The Pragmatic Craftsman :: Simplicity from complexity : by Stanley Kubasek ::

Special Exceptions

I’m working on a legacy project and I’m frustrated. It’s a mess. It seems that it was built to never be modified. It is just a pain to make even a small change to it.

I hate when I’m working on an Object-Oriented project and it contains special exceptions. C’mon, use polymorphism, use template methods, whatever, no special exceptions. I think what happens is that people design it nicely at first but then when a change is requested they just create a special exception because it is faster. Don’t fall into that trap. In essence, with that one exception they broke the system. The next change is “just another” exception. On and on… the system becomes a nightmare to modify for a new person on the project.

In any case, a system like that is slow to modify. You make changes to the system and you are scared that the roof will fall — problems appear in different places. That’s not object oriented programming, that’s hacking and destroying the system. So, next time you want to add a special exception to a fully working system, think twice, because, in essence, you are breaking the system. Put the time in and refactor it. Keep it object oriented and you will be glad that you did.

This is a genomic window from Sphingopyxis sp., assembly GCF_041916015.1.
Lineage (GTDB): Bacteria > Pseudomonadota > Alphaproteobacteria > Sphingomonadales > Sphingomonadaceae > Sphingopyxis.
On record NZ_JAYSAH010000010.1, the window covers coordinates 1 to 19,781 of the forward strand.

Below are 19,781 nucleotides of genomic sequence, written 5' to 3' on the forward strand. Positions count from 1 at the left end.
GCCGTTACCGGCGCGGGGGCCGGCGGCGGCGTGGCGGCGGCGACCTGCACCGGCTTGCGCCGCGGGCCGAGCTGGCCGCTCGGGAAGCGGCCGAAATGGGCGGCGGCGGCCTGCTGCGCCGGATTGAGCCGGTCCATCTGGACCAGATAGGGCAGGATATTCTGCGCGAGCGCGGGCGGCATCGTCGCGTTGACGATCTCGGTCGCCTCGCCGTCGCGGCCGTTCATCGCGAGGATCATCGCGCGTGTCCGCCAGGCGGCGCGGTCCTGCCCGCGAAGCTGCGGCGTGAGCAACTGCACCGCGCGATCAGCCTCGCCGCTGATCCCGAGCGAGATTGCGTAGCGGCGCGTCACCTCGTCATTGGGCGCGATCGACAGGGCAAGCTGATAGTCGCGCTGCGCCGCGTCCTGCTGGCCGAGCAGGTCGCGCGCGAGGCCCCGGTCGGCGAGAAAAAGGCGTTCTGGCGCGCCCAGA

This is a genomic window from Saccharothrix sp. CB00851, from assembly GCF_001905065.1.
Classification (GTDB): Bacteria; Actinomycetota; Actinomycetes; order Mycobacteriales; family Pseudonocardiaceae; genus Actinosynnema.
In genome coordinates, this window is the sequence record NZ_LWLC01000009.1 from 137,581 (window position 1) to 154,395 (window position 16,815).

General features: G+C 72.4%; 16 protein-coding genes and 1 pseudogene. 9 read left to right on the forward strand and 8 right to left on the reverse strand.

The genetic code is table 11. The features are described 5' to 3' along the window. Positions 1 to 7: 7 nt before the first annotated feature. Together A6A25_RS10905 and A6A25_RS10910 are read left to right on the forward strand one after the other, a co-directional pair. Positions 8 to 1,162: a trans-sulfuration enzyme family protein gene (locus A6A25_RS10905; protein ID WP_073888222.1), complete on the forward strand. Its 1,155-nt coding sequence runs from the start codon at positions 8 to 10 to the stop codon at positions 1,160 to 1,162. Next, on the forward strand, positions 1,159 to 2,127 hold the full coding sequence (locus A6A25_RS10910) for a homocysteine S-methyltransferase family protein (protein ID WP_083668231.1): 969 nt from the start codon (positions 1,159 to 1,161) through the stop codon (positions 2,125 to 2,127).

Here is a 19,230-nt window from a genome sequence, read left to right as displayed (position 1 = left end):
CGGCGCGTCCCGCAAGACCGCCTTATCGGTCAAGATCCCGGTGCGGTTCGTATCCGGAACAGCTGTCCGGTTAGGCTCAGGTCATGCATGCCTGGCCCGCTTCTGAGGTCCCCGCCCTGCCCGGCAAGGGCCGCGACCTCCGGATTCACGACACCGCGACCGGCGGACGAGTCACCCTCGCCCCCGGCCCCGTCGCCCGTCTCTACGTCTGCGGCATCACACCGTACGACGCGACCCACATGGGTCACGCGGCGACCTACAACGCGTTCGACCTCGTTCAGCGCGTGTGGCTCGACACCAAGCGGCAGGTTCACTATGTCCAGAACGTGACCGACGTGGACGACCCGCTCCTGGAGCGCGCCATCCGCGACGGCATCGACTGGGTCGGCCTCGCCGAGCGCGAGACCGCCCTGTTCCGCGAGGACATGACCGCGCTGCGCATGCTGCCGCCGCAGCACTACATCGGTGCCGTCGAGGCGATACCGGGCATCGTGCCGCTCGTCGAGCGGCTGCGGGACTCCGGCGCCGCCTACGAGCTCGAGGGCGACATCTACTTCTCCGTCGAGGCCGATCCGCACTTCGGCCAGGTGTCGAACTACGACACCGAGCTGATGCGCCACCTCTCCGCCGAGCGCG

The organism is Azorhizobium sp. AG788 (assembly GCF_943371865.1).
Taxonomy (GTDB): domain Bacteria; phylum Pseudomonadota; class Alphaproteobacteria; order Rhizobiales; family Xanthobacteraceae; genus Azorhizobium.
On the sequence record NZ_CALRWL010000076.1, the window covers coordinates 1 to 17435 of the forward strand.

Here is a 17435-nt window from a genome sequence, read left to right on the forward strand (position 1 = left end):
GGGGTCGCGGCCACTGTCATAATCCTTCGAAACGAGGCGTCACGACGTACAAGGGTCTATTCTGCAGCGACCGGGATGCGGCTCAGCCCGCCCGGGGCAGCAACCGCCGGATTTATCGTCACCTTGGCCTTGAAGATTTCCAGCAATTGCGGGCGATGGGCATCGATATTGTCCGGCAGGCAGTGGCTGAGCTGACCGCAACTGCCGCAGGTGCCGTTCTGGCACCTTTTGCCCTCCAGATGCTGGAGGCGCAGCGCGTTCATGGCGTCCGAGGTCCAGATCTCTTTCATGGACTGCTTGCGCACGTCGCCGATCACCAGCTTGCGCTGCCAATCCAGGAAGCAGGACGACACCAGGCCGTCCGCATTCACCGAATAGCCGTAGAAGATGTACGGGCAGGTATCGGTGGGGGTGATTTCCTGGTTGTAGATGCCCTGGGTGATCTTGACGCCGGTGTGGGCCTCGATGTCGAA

So how do you make your system better, more object-oriented? Keep it that way! Don’t break it by putting special exceptions. No exceptions. Really.

One of the rules that I have when working on any type of a change is to make the system better. Better for me, and better for someone after me. I always do that. Whether it is breaking it into a smaller method, creating a new class, renaming a method. Whatever works, whatever makes it better.

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